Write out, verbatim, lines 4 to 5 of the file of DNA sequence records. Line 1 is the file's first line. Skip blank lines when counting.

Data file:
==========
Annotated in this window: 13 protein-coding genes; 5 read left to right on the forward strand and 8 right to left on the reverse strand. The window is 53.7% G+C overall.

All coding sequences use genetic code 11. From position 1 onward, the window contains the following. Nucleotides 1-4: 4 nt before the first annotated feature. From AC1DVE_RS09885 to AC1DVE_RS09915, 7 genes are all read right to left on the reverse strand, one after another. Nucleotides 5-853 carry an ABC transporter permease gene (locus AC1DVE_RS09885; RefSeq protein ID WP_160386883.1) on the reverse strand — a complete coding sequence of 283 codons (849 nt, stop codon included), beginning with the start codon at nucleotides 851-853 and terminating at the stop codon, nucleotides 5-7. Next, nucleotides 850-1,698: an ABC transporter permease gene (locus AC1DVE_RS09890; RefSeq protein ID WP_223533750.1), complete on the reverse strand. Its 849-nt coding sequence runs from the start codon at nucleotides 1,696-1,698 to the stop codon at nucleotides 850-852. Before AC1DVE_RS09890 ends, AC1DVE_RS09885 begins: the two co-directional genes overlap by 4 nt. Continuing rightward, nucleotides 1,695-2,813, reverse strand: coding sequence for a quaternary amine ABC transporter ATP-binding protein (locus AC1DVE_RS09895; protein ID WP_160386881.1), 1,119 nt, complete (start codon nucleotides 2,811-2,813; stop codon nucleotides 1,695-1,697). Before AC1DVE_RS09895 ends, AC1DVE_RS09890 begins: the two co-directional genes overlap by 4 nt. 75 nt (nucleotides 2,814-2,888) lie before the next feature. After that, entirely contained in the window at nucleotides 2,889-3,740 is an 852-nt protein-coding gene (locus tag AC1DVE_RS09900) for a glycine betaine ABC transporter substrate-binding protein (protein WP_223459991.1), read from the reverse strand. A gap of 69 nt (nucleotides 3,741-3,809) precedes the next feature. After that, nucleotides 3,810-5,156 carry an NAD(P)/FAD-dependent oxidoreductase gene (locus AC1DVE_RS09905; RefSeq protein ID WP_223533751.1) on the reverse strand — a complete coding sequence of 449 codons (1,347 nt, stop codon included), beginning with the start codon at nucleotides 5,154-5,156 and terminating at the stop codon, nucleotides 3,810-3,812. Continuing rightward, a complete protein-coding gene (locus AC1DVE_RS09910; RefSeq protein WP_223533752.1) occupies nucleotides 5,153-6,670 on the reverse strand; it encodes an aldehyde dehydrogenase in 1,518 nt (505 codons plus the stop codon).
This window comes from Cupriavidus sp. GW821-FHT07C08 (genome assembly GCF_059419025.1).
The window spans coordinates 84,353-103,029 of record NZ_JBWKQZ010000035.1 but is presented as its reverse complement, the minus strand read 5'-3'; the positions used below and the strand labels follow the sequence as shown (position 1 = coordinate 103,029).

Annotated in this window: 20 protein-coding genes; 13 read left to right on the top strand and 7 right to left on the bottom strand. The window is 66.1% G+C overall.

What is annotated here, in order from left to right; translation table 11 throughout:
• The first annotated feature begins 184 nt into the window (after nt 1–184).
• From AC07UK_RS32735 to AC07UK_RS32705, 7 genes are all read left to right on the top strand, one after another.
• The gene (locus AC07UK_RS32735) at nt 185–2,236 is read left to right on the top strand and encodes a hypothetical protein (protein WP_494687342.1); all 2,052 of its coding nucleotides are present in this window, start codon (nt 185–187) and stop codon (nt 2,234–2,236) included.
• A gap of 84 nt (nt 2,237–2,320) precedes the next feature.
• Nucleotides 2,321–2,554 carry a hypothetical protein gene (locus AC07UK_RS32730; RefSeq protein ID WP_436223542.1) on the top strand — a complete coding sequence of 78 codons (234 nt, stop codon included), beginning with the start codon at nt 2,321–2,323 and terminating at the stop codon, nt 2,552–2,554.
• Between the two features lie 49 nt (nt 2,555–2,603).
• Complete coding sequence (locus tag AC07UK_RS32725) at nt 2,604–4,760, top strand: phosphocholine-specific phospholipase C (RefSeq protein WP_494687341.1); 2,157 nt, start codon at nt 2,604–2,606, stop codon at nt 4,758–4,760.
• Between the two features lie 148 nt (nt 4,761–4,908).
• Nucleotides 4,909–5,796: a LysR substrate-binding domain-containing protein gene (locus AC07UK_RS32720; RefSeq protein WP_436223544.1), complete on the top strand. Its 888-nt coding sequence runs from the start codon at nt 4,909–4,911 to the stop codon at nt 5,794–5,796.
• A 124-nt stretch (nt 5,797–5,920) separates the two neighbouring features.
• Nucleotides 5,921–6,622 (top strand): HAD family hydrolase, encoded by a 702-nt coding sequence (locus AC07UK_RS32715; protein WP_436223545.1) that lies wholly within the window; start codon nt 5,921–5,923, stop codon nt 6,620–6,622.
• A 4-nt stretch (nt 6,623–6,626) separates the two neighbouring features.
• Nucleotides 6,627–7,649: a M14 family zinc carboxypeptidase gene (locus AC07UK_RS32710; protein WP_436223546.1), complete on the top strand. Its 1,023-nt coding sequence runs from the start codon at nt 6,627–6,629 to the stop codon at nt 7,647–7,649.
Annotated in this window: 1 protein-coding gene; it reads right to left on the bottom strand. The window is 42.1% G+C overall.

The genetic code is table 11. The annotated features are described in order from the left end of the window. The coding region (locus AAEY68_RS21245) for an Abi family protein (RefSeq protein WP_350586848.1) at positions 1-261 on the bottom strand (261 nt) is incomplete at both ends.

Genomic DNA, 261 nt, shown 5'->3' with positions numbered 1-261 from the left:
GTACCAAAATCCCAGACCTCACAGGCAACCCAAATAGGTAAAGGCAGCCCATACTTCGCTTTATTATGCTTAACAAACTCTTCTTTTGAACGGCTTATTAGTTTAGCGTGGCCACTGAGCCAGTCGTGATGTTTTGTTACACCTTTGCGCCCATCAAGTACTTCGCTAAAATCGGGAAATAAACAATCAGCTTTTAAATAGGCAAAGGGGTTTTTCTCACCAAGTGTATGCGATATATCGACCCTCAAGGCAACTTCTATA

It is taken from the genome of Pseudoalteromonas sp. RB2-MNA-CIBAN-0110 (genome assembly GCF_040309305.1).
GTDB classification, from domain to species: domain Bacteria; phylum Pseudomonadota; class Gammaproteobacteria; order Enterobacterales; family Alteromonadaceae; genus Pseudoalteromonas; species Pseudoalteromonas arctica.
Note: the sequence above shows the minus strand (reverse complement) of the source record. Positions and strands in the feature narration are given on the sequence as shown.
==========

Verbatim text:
The window spans coordinates 84,353-103,029 of record NZ_JBWKQZ010000035.1 but is presented as its reverse complement, the minus strand read 5'-3'; the positions used below and the strand labels follow the sequence as shown (position 1 = coordinate 103,029).

Annotated in this window: 20 protein-coding genes; 13 read left to right on the top strand and 7 right to left on the bottom strand. The window is 66.1% G+C overall.